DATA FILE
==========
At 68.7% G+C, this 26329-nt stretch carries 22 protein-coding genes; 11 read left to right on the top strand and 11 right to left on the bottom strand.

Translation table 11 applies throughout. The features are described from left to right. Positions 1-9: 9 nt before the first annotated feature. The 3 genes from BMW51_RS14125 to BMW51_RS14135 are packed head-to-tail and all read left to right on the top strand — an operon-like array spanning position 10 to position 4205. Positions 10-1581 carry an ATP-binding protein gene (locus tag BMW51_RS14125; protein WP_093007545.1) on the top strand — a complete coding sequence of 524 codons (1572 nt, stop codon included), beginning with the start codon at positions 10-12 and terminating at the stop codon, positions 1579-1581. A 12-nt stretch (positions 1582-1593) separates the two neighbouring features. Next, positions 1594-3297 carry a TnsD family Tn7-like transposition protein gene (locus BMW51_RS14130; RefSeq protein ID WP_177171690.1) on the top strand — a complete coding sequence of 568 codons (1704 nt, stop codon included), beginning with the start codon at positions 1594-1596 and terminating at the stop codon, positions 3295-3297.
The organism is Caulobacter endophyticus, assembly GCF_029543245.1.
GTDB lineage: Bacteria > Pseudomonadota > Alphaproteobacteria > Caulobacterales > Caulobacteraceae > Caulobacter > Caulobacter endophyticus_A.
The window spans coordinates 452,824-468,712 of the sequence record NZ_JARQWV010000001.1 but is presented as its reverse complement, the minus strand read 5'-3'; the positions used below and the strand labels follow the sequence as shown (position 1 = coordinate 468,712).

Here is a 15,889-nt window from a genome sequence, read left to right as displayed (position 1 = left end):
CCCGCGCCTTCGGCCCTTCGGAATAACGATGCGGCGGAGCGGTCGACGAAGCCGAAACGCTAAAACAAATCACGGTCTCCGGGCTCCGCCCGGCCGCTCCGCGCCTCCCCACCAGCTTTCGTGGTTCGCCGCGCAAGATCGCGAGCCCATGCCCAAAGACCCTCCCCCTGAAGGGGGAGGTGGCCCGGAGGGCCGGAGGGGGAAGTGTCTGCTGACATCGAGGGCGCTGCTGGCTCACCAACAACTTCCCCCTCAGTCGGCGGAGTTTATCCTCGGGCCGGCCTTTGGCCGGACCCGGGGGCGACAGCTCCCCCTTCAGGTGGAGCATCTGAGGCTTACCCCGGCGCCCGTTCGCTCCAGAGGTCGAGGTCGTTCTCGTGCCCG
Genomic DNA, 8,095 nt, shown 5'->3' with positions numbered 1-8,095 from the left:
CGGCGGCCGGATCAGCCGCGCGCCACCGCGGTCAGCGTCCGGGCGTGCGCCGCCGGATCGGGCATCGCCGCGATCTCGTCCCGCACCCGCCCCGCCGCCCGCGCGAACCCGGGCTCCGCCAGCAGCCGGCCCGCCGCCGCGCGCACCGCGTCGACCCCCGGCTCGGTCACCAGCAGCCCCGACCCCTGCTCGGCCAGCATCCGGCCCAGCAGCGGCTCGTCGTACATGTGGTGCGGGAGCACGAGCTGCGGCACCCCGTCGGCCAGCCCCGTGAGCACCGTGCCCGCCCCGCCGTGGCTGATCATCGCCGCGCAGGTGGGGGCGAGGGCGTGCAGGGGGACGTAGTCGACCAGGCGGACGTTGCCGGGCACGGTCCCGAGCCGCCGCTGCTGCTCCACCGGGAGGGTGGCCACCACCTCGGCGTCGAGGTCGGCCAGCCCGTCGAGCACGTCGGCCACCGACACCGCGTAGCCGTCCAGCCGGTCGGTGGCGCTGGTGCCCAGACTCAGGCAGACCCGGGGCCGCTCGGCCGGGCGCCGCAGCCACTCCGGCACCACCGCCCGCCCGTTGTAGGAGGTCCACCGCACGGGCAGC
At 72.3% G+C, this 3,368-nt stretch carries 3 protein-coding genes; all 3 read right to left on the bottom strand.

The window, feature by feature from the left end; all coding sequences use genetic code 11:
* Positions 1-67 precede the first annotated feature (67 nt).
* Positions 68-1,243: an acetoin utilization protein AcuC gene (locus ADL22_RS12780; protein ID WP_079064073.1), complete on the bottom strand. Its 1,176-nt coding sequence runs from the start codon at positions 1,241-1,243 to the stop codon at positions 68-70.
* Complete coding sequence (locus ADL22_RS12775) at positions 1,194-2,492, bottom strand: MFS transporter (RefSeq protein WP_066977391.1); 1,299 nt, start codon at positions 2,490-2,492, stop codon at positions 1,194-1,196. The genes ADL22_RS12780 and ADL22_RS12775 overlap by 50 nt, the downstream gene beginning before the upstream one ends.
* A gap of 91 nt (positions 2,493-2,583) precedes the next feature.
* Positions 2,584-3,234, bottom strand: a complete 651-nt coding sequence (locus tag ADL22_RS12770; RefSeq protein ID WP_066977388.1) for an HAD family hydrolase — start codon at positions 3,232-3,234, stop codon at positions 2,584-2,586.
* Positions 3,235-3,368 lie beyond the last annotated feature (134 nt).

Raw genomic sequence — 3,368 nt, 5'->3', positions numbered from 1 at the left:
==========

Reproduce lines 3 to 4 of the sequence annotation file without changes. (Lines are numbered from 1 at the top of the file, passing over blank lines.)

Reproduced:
The organism is Caulobacter endophyticus, assembly GCF_029543245.1.
GTDB lineage: Bacteria > Pseudomonadota > Alphaproteobacteria > Caulobacterales > Caulobacteraceae > Caulobacter > Caulobacter endophyticus_A.